- The 3 Little Pigs: The Movie: Rublad the fox happily sings a song on his way to Big Boss inn, about all the different, delicious things he could make with little pigs, after spying on Wally, Beemo, and Feeno working on their houses.
- The Adventures of Brer Rabbit: "It's Payback Time", featuring a trio of bats singing about Brer Wolf and Brer Fox plotting their revenge against Brer Rabbit.
- Queen Scheherazade from Aladdin and the Adventure of All Time has "Queen of Mean", where she sings about how much she likes being cruel to people.
- The 1987 animated television film adaptation of Through the Looking Glass gave a song for the Jabberwock, the Bandersnatch, and the Snark called "We're Bad" (song begins at 2:06 in the video). The song is mostly about the Jabberwock and the Bandersnatch boasting about how despicable they are. While the Snark also contributes a little to the song, his meek claims of also being vile are met with the Jabberwock and the Bandersnatch insulting him and dismissing him as a "wimp who simply is absurd".
- Animal Crackers (2017): Horatio sings one called "Could've Been Mine," about how he shouldve been the one to own the circus and having the animal crackers that can turn you into any animal. In the song, Horatio blames his good brother Bob for his (Horatio's) lack of success. Horatio sees Bob's generous attitude as completely foolish and thinks Bob wasted his fame, which Horatio desperately craves. Horatio's henchmen interject in the song for some funny moments, but overall the song is about a miserable, bitter man who will blame anyone but himself for his own failures.Horatio: It could've been mine, it should've been mine
My manifest destiny!
But it all went to Bob with his stupid hat
And circus full of slackers!
It could've been mine, it should've been mine
I'm the one with the pedigree!
I had the looks, I had the brains
But he had those animal crackers...!
That should've been mine!
- Asterix and Cleopatra has a song by the two villains, Artifis and Krukhut, called "Le Pudding à l'Arsenic" ("The Arsenic Cake Song" in English). It is not a song about their villainy, but about the preparation of a poisonous cake, which they use to frame the protagonists for attempted murder.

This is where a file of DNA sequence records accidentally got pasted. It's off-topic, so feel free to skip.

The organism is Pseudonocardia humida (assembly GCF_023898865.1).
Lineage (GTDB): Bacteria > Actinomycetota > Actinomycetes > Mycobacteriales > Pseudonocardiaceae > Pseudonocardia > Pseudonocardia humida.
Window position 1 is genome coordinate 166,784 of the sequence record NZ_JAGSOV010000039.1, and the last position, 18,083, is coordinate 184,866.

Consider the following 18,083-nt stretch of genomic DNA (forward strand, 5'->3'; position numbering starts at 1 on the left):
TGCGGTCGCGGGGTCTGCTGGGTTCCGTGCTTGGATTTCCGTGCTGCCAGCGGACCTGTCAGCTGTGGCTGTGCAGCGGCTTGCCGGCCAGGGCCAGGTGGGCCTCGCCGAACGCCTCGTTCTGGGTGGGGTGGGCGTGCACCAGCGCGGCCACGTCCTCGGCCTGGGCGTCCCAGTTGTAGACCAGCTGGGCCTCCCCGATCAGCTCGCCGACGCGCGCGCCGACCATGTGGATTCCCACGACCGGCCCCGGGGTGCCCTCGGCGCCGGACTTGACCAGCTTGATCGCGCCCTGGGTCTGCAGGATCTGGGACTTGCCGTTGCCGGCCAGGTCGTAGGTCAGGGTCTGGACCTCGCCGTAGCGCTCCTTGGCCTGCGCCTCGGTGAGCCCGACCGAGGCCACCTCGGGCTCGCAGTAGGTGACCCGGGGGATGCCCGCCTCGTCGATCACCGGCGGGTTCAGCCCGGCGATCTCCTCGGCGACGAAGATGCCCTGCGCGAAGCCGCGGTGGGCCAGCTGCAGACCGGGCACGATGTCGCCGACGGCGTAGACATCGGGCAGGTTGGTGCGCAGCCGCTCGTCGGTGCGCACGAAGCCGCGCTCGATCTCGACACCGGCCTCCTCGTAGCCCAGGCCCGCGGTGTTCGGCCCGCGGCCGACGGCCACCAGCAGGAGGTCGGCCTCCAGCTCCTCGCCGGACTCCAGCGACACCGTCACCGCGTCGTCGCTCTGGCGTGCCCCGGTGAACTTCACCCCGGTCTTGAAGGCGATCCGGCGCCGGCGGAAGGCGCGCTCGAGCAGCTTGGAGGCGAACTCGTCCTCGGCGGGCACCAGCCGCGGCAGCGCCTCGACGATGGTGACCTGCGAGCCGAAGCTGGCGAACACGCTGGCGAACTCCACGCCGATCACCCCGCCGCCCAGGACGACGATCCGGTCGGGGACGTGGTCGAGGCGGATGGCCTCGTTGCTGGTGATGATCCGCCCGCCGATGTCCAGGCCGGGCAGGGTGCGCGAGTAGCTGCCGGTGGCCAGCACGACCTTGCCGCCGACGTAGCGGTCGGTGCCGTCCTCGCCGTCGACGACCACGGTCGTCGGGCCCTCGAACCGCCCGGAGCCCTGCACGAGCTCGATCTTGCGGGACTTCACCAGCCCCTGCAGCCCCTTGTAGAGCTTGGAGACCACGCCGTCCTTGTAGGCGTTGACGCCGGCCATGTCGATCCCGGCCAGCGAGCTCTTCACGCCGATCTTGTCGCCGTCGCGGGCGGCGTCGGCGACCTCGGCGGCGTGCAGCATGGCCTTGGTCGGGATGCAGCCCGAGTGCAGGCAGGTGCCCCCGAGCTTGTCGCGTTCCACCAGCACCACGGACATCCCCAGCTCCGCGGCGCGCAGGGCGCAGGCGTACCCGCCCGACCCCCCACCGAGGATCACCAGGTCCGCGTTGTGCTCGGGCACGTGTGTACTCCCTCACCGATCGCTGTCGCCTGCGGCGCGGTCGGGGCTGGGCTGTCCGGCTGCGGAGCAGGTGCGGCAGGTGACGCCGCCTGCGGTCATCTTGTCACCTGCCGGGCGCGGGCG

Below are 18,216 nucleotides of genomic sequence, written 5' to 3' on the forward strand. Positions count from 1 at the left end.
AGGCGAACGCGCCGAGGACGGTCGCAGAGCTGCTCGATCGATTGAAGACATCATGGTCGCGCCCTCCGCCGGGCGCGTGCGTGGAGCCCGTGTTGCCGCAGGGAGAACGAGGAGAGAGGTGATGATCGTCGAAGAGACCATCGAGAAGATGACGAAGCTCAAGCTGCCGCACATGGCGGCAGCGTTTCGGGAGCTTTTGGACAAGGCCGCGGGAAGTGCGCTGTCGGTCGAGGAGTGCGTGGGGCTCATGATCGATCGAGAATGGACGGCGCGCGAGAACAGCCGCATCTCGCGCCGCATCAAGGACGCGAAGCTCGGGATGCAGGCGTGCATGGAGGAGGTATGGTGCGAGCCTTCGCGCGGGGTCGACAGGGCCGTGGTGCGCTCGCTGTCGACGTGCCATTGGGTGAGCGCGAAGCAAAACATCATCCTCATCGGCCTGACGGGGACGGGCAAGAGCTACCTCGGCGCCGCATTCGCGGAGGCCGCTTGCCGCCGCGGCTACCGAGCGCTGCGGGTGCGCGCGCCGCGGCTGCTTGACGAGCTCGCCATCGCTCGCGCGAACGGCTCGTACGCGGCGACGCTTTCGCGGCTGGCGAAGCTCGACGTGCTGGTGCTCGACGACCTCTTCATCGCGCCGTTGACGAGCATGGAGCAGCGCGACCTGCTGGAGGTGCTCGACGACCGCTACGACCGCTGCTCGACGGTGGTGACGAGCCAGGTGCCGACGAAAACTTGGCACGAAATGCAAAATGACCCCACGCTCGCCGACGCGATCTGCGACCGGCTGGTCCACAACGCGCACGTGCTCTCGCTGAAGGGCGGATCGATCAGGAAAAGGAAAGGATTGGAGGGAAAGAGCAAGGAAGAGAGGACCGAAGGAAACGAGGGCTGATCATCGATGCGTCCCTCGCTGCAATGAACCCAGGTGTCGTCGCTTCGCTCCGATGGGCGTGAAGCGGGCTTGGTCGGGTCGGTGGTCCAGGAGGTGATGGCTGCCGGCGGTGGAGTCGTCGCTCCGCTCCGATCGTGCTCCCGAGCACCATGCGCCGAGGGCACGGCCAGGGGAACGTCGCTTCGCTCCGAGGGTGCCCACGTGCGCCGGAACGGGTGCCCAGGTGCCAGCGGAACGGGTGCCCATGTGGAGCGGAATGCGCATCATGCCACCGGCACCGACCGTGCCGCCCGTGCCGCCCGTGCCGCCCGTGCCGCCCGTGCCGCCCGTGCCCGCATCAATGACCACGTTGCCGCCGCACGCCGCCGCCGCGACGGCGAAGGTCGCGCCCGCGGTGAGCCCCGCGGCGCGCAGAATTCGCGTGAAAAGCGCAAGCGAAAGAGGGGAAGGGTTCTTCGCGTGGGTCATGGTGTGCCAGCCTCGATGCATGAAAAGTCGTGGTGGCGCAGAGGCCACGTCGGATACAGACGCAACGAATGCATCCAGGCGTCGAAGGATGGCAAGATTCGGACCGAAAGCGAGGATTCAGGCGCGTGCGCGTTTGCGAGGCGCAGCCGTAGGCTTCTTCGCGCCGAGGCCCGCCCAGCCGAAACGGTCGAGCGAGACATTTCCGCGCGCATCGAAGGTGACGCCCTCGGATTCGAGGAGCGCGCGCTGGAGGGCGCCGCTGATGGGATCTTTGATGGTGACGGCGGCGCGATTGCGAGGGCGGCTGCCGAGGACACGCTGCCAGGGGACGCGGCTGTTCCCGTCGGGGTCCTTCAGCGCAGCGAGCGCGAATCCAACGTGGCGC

- 'A Crooked Man' from the 1997 version of Babes in Toyland, half of which would be a "The Villain Sucks" Song if Barnaby didn't love being wicked.
- Gonzargo and Roderigo, and by extension, the Goblins get the tail end of "The Worst is Yet to Come".
- Balto II: Wolf Quest has The Grand Design for Niju, well, sort of. Niju and Nava are the lead singers and Niju has most of the lines. His lines are also quite villainous in nature, showing his motivation, so it qualifies.
- Barbie and the Diamond Castle's villain's song, "Wonderful Me", may be short (less than a minute), but it manages to not only get across her motive but her Large Ham tendencies in one swoop. The extended version throws in some Bad is Good and Good is Bad for good (bad?) measure.
- Treacherous Advisor Preminger from Barbie in The Princess and the Pauper gets "Could I Refuse", complete with Dark Reprise.
- In Barbie and the Island Princess, Evil Matriarch Queen Ariana has "Love is for Peasants".
- In Barbie and the Secret Door, Spoiled Brat Malucia gets "I Want It All".
- Batman: The Killing Joke: The Joker has "I Go Looney" which was adapted from the original graphic novel.
- Golden Films' Beauty and the Beast": "More", sung by Beauty's three selfish sisters.
- The cancelled Dreamworks Animation film Larrikins (later reworked to the silent short film Bilby) would have had one of its antagonists, Howard the crocodile, sing a minor-key rock song showing his xenophobic attitude. Animation tests leaked on YouTube included a completed, 10-second snippet of this sequence:You reckon I should just sit by?
Watch this illegal alien slot on in? (No!)
I don't think so! (Nah!)
That'd be quite un-Australian!
- "It's a B Movie" and "Cutting Edge (More More More)" from The Brave Little Toaster both have elements of the Villain Song.
- "Cutting Edge" is more of a direct Villain Song, as the appliances in the parts shop prove that Dark Is Not Evil.
- Buster & Chauncey's Silent Night: "Christmas Is A Holiday For Thieves", sung by the two crooks posing as the Duke Of Roche and Lady Gretchen, about how they plan to rob the church while everyone is preoccupied with the Christmas Celebrations.
- Candy Land: The Great Lollipop Adventure: Lord Licorice sings "Licorice Land" as he tells his Mooks how he's going to take over Candy Land.
- "The King of Wonderland" in The Care Bears: Adventure in Wonderland. (Watch out for the Wizard's Deranged Animation face at 2:05! You have been warned!)
- "Big and Loud" sung by Darla Dimple in Cats Don't Dance. Part one is used to deceive the protagonist, and part two is Darla's gloating monologue about her success and the unpleasant future in store for the heroes. Like any good animated villain song, the visuals are over-the-top spectacular.